In Japan, in addition to warfarin, apixaban , rivaroxaban  and edoxaban  are approved oral anti-coagulation agents for VTEs. The initial treatments for VTEs by apixaban and rivaroxaban requires higher doses, while edoxaban exerts its pharmacological effects at the same dose. Because the patient was at an increased risk of bleeding from the combined use of an anticoagulant with his antiplatelet drug, we selected edoxaban. A daily dose of 30 mg edoxaban was chosen because of his low body weight (less than 60 kg). Regimen of edoxaban in Hokusai-VTE study was an administration of edoxaban following acute-phase parenteral anticoagulation .
There is one report of successful treatment of IVCS with rivaroxaban (30 mg → 15 mg daily) . This case report adds to the literature by demonstrating that single-dose edoxaban (30 mg daily) without acute-phase parenteral anticoagulation is also effective though long-term follow-up is still required.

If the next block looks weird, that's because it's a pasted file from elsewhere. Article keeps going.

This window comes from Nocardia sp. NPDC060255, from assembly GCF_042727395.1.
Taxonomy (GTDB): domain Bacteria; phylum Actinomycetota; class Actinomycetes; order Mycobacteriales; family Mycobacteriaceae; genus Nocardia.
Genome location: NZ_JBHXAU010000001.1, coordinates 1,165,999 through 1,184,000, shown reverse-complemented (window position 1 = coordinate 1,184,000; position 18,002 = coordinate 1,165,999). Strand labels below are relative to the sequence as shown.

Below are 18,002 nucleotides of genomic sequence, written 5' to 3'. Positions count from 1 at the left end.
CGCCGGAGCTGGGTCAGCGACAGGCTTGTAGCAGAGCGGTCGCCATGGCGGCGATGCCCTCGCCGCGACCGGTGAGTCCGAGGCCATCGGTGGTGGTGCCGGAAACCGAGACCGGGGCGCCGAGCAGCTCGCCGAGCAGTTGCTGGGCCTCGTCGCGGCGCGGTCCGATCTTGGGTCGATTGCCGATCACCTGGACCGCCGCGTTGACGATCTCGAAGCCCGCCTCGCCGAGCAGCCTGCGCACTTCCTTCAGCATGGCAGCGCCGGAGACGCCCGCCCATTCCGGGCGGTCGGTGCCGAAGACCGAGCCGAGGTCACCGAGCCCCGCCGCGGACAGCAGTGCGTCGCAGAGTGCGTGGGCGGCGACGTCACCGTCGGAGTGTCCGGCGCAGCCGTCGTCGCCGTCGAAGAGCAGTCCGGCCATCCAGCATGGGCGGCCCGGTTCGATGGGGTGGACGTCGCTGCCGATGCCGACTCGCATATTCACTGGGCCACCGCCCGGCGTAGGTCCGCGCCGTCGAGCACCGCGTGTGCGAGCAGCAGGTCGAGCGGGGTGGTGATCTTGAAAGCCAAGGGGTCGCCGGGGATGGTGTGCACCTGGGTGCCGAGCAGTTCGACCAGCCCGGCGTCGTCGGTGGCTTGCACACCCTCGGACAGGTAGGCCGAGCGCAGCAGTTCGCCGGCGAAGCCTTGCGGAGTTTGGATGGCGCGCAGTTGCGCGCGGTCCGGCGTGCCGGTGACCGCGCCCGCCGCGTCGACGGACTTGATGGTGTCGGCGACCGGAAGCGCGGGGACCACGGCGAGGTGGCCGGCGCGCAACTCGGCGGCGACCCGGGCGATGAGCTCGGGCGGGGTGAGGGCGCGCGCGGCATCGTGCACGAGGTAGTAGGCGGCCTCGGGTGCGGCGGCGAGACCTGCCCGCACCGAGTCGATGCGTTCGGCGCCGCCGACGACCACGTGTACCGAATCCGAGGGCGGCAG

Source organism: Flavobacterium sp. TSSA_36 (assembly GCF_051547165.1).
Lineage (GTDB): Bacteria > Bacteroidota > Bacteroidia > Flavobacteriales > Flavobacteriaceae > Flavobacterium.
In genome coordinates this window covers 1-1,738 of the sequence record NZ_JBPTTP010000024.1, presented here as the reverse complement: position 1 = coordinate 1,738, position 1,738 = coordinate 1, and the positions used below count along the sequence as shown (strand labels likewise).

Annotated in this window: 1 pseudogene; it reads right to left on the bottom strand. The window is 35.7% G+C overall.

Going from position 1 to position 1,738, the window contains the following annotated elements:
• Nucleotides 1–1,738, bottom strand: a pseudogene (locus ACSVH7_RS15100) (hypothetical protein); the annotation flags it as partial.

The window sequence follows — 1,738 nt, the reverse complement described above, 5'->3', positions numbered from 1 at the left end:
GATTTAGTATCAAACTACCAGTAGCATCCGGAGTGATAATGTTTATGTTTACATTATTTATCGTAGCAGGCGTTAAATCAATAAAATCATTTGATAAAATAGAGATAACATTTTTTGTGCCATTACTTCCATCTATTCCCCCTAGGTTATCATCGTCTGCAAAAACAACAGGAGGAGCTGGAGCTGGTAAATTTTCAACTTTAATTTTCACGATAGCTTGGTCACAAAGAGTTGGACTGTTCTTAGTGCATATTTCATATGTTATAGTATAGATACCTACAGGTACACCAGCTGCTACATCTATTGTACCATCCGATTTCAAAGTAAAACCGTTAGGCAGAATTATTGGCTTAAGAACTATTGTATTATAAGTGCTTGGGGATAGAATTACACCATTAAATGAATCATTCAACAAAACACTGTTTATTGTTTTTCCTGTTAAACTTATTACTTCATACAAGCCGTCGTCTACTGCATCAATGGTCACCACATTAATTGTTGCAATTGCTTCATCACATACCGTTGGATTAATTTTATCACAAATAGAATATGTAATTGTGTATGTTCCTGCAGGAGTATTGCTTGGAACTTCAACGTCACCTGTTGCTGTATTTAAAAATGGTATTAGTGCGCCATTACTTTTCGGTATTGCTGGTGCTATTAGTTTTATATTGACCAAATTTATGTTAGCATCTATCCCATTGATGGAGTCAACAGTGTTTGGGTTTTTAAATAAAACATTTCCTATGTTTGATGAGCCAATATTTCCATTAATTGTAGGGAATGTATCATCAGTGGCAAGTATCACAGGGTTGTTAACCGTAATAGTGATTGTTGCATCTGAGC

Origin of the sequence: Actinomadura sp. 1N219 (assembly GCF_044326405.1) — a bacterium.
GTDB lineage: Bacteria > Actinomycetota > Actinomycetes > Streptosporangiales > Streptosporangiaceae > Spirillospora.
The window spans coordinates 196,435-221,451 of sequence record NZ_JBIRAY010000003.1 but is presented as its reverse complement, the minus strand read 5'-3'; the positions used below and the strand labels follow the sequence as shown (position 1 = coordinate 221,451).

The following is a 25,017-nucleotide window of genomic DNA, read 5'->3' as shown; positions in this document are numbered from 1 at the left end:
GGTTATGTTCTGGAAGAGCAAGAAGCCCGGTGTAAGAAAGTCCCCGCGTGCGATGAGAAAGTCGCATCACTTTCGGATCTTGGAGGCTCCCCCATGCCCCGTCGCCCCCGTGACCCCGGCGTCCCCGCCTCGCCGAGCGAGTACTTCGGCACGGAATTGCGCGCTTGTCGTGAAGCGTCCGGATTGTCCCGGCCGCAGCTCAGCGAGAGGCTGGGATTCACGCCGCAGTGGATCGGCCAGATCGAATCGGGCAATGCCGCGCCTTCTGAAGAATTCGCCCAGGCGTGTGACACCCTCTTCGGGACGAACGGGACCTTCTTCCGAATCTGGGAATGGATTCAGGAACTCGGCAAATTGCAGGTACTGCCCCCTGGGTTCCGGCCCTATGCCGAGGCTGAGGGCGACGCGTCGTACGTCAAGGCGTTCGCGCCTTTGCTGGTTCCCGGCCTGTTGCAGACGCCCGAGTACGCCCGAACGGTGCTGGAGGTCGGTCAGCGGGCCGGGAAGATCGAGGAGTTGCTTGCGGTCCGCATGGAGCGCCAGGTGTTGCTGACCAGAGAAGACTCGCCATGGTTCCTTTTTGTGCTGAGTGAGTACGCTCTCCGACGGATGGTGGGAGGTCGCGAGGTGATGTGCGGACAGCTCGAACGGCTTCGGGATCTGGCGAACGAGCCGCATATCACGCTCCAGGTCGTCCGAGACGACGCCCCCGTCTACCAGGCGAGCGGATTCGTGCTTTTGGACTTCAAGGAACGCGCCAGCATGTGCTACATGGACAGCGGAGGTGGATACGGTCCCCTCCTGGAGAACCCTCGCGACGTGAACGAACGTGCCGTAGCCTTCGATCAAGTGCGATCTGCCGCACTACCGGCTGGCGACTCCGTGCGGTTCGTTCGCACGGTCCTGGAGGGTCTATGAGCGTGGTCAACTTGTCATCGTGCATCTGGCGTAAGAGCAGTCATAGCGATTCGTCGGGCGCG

Although whether edoxaban treatment continuation or discontinuation was questionable, steroid therapy was already stopped, we judged that his VTE was reversible. However we monitored his clinical symptom, physical examination and D-dimer levels every month. A long term observation should be mandatory.
A use of single-dose DOAC is well known to be a treatment for VTE . To the best of our knowledge, this is the first report of successful treatment for IVCS with a single-dose DOAC without acute-phase parenteral anticoagulation.
Inferior vena cava
Iliac vein compression syndrome
Hokimoto S, Saito T, Oshima S, Ogawa H. Initial and mid-term outcomes of pulse infusion thrombolysis using a unique pump system and stent placement for deep vein thrombosis. Intern Med. 2008;47:1663–7.
Castleman B, Iverson L, Menendez VP. Localized mediastinal lymph‐node hyperplasia resembling thymoma. Cancer. 1956;9:822–30.